But the use of so much concrete on a nature reserve, however attractively arranged, was bound to prove controversial and the project wasn't without its planning wrangles. The owners maintain that using concrete was unavoidable because the site is in an earthquake zone, and point out that the resort is low density, having been modified to sit as sensitively in its surroundings as possible. What's more, they have a prominent environmentalist on-side, Chris Hines, whose role as a founder of Surfers Against Sewage and work at the Eden Project, among other tasks, has won him an MBE for services to the environment.
Hines has consulted on the project for the past year, though he maintains that a lot of the green-proofing had been completed before his arrival. "I was impressed with the instinctive way they'd done a lot of the work," he says. "All the buildings had excellent insulation and had been orientated to the sun. They were using the rainfall from the roofs on the soil and not allowing it to mix with waste water, avoiding putting pressure on the local sewage works. And they had chosen indigenous plants that required minimal watering – in the Algarve, one of the biggest environmental issues is the over-extraction of water."
Other projects now under consideration include contributing towards a wind turbine to offset energy use, trying to secure Toyota Prius hire cars as an option for guests, and reviewing tariffs at certain times of year to encourage longer stays rather than short breaks. The resort has also renewed the electricity supply to nearby Sagres, and hired many of the 250 staff from the local area; 250 further indirect jobs have been created, practical acknowledgements of its role in the community.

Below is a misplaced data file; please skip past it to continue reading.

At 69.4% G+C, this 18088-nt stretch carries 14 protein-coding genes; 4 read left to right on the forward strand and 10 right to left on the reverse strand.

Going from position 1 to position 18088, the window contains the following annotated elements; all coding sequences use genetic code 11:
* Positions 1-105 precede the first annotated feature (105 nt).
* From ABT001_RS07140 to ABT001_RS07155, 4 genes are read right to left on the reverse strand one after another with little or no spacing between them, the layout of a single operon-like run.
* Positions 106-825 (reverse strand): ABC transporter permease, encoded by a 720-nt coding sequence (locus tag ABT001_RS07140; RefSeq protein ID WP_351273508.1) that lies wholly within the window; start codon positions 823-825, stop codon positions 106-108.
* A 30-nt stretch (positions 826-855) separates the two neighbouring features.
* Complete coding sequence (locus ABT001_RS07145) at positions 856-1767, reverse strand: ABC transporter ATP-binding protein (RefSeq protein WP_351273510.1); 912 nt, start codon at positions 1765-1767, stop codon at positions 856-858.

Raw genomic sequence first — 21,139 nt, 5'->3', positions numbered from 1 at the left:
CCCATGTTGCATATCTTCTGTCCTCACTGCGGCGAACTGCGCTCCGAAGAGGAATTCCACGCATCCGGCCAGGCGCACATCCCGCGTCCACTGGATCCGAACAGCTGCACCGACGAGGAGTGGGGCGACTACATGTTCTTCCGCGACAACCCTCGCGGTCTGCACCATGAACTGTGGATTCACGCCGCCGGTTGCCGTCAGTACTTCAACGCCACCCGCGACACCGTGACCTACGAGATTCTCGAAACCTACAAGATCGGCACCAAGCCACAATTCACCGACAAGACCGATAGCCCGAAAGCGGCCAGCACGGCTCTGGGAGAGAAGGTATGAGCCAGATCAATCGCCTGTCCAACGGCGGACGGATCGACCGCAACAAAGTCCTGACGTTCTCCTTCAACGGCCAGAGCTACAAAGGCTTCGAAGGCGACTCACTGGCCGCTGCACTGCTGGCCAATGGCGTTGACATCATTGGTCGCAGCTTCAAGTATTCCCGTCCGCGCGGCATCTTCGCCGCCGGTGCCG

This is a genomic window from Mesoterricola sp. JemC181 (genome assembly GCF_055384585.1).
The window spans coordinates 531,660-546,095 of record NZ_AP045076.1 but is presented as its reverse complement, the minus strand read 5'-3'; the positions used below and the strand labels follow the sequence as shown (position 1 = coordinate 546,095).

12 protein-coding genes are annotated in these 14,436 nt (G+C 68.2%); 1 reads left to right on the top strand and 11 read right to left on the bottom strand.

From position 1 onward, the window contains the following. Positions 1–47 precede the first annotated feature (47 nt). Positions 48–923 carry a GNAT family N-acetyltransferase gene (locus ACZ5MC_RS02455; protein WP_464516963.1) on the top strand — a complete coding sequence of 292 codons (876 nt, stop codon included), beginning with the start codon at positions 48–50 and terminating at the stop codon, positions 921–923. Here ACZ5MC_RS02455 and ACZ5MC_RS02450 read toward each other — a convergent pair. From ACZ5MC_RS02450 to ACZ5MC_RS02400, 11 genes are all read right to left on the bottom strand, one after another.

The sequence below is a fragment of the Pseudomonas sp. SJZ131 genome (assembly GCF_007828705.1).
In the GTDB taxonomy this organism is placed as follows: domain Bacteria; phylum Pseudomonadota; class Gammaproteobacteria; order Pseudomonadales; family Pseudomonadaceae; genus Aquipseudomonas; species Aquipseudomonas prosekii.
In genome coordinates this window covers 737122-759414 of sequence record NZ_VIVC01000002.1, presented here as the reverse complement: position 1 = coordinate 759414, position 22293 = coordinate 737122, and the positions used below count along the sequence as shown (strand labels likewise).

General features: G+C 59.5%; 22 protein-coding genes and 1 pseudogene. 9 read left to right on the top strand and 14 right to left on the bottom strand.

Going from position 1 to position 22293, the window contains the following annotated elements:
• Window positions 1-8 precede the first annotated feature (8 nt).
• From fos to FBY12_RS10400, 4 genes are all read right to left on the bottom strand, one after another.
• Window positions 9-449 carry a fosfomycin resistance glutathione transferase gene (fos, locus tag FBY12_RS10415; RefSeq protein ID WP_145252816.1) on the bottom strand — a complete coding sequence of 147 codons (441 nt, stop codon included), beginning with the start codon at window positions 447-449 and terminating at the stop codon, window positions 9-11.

Hines is developing this green awareness. "We measure our footprint in the sand. There are three footprints: the social, environmental and financial. For example, I drove the waste-neutral project at Eden and we reduced our landfill by nearly 60 per cent. You can make a huge difference. The drinking water isn't great [at Martinhal], so they had to decide, did they supply rooms with throwaway bottles? Instead, they have put in five-litre bottles in the houses which can be refilled. That also creates local jobs.
"And a valued staff is hugely important: fair pay for the area, good working conditions and ongoing professional development. This is how the footprints link back together. A good-quality happy staff makes the visitor experience better, so that makes more money, which loops around in staff remaining in employment."
That visitor experience begins with a choice of checking into a hotel room or, from 1 July, one of the one- to three-bedroom resort houses, which have been sold fully furnished to private investors and are let and managed by the Martinhal team – the main source of funding for this €60m project.
The interiors of all the lodgings are as striking as the buildings, with furniture commissioned from Michael Sodeau, whose work features in London's Victoria & Albert Museum. His covetable designs use such materials as Portuguese wood and cork fashioned into deceptively simple softly angled shapes. The in-house interiors team, led by Chapman, has embellished the practical look with soft fabrics and fun touches such as sheepskin beanbags and giant basket-weave lamps, sourced with help from London design dealer Twentytwentyone.
The quality of finish could be no less for a hotel calling itself "Europe's finest luxury family resort". More surprising are the prices, which start at £129 a night in the hotel and £1,100 a week for a house sleeping four – very competitive for the five-star market. But the biggest pull for me is still that wonderful beach.
How to get there
Martinhal Beach Resort & Hotel (00 351 282 620 026; martinhal.com) offers 25 per cent off a minimum two-night stay in a terrace room for bookings made by 7 June, with B&B in a double from €152 per night until 15 July, based on two sharing. From 1 July to 31 August, seven nights in a two-bed grand deluxe bay or ocean house costs from £1,725 per house, without breakfast, for four sharing (includes use of resort facilities, except spa treatments, crèche and payable sports activities). Kate Simon flew with Monarch ( monarch.co.uk), which has flights from Gatwick, Luton, Birmingham and Manchester from £84 return. Car hire was provided by Carrentals.co.uk, which offers a week's hire for £83 out of Faro.
Algarve Promotion Bureau ( visitalgarve.pt).Reuse content